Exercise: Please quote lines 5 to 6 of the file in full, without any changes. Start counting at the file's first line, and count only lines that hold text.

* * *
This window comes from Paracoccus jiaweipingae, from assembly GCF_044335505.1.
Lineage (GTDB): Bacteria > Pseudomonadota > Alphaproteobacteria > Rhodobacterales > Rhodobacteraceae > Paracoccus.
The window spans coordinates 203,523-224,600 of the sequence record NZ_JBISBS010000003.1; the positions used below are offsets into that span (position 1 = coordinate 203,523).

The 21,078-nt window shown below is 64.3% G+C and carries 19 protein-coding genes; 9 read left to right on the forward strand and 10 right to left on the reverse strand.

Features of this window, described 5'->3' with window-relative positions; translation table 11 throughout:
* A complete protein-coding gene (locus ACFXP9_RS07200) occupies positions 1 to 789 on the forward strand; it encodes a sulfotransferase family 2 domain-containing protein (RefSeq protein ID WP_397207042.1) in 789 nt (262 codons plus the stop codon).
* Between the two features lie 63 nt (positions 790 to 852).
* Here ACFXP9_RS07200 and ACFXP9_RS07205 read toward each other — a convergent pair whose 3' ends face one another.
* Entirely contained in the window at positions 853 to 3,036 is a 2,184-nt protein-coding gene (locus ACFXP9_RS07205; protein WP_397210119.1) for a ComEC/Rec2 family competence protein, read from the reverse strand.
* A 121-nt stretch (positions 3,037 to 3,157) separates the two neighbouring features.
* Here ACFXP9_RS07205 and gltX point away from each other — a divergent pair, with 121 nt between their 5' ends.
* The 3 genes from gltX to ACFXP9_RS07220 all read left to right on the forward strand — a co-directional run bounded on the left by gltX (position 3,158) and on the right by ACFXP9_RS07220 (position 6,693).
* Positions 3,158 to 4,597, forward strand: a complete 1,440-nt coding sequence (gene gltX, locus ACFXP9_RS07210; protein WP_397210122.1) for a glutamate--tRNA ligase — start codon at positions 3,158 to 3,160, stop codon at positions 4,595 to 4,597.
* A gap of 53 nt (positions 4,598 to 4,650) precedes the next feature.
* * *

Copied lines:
Features of this window, described 5'->3' with window-relative positions; translation table 11 throughout:
* A complete protein-coding gene (locus ACFXP9_RS07200) occupies positions 1 to 789 on the forward strand; it encodes a sulfotransferase family 2 domain-containing protein (RefSeq protein ID WP_397207042.1) in 789 nt (262 codons plus the stop codon).